But the Pragmatic Press is working on The RSpec Book, which contains a large section on Cucumber, and a walkthrough of a typical development session using Cucumber and RSpec.

Currently, the RSpec book is available as a “beta book”. This is a downloadable, DRM-free PDF, with periodic updates throughout the publishing process. Right now, between one-third and one-half of the chapters have been roughed in, and the book is already very useful.

So if you’re curious about RSpec and Cucumber, have a look around the two web sites, and maybe watch some of the screencasts. If you decide to investigate further, pick up the beta book and dive in.

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Comments

  1. Bryan O'Sullivan said 1 day later:

    Oh wow. I never knew that Rubyists had a Cobol fetish. I think I liked my brain better when it didn’t contain that knowledge.

  2. Eric said 1 day later:

    Cobol, I think, pretty much has to be reckoned as a total failure.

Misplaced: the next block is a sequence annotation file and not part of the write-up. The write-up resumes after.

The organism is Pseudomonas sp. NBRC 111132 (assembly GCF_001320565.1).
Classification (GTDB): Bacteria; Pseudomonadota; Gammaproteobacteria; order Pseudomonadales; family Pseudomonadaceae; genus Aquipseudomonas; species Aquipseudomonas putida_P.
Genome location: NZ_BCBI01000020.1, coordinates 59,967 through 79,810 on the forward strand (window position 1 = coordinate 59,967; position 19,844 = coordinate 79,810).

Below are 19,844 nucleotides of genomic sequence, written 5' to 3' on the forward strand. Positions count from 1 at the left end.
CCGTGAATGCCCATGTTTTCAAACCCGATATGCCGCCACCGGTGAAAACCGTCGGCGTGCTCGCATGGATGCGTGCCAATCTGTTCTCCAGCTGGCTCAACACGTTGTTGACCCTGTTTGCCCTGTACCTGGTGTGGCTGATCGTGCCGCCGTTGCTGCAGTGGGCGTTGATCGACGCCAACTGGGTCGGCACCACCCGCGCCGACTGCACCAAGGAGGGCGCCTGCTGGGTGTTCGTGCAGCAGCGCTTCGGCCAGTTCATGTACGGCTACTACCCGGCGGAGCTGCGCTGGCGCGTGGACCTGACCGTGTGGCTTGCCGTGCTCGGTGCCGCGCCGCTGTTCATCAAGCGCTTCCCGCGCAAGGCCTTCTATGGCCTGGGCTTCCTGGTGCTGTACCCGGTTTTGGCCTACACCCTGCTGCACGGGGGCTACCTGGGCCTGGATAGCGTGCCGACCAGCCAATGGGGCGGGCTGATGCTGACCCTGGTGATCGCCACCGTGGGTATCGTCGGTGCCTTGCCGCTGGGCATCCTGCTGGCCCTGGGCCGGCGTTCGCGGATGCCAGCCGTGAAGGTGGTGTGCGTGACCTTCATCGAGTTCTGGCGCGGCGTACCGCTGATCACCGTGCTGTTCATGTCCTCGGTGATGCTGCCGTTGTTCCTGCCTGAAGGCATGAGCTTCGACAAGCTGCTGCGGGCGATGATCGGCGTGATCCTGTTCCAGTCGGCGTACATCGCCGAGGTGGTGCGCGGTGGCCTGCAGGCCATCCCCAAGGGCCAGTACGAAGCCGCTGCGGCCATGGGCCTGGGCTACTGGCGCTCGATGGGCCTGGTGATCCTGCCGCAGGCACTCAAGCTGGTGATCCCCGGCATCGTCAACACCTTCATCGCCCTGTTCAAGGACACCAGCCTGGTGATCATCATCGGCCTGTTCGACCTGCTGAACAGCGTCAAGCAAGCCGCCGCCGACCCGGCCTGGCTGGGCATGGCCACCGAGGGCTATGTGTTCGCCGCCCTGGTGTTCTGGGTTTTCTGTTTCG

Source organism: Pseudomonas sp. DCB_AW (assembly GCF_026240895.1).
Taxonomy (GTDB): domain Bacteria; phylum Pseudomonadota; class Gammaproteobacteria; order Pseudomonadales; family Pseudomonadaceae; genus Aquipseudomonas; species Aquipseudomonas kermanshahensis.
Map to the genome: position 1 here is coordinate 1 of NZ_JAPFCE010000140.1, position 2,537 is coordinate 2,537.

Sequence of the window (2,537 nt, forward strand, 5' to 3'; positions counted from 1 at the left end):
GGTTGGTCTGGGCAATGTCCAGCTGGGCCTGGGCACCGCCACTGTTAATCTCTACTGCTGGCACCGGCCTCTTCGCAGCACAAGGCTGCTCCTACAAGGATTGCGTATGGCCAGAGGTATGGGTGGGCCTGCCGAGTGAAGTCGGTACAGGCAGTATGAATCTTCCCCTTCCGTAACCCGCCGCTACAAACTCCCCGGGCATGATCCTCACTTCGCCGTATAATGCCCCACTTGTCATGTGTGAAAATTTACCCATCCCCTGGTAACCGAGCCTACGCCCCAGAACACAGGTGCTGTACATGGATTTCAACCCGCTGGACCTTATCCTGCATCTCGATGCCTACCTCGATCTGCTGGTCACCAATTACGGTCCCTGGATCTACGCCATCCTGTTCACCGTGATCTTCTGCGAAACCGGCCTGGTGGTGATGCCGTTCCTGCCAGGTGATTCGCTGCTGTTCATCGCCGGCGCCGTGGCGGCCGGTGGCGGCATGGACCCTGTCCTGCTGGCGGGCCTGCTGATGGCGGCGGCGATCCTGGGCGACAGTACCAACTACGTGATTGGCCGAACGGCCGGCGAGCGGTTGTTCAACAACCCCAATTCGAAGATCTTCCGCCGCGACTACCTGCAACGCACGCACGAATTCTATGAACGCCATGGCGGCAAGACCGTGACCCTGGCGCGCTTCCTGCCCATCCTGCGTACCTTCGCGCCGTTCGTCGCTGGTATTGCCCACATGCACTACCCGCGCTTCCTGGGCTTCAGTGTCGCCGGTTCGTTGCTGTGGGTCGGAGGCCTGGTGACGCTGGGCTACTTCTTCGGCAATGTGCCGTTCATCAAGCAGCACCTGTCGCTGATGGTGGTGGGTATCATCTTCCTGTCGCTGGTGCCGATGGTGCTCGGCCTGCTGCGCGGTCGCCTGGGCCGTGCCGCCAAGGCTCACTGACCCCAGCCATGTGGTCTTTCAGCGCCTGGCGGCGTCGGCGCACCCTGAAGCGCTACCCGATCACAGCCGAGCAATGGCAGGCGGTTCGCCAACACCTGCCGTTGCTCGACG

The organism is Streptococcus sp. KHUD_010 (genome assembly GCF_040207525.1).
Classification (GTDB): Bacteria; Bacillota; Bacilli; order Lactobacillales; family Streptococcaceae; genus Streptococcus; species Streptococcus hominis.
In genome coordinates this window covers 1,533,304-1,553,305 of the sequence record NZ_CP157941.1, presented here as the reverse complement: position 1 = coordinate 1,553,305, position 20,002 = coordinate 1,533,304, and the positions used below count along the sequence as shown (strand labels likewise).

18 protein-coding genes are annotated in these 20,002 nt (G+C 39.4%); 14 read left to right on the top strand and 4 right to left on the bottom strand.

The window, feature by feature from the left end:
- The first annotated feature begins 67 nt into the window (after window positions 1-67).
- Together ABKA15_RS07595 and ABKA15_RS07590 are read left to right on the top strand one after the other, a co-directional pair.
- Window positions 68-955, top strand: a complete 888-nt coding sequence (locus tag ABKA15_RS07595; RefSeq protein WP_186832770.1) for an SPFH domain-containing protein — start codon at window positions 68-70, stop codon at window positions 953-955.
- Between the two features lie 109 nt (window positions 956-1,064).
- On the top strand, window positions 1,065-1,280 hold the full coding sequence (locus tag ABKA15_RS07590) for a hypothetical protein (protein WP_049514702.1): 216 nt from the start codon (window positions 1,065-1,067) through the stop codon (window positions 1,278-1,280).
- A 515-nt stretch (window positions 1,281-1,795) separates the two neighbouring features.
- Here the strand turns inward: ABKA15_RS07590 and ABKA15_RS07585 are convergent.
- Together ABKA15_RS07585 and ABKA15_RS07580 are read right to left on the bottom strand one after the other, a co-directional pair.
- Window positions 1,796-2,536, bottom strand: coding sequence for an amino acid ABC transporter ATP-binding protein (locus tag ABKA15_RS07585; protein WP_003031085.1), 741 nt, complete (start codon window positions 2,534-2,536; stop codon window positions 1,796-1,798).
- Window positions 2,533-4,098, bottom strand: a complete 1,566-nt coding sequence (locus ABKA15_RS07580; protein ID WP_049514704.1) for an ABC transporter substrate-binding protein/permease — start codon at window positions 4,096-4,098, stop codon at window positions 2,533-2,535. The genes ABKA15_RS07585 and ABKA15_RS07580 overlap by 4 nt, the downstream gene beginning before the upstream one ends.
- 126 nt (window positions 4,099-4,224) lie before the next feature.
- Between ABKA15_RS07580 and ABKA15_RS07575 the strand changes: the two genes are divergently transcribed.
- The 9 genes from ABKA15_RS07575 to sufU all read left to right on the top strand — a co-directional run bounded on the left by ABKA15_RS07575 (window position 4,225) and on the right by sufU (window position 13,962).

And in general, I dislike “natural language” programming tools. I still loathe AppleScript, for example, because I could never guess when the parser wanted me to include a “the” token.

    On the hand, I know at least one Scheme hacker who loves Inform. And since I respect his taste in matters of natural language parsing, I suspect that Inform must be at least modestly amusing.

    Cucumber succeeds, I think, because it’s not even remotely a programming language. It’s just a bunch of regex matchers wired up to Webrat. You can’t loop, you can’t declare variables, and you certainly can’t call subroutines. Really, all you can do is write heavily stylized documentation, and verify it against your program. And on this level, weirdly, it works.

    I try very hard to not judge programming languages too quickly. I mean, at first glance, Haskell looks like a deliberately crippled academic toy, Ruby looks like warmed-over Python, and Lisp looks like (in Larry Wall’s immortal worlds) “a bowl of oatmeal full of finger clippings.” But I would have a lot less fun programming if I hadn’t taken the time to get past those first impressions.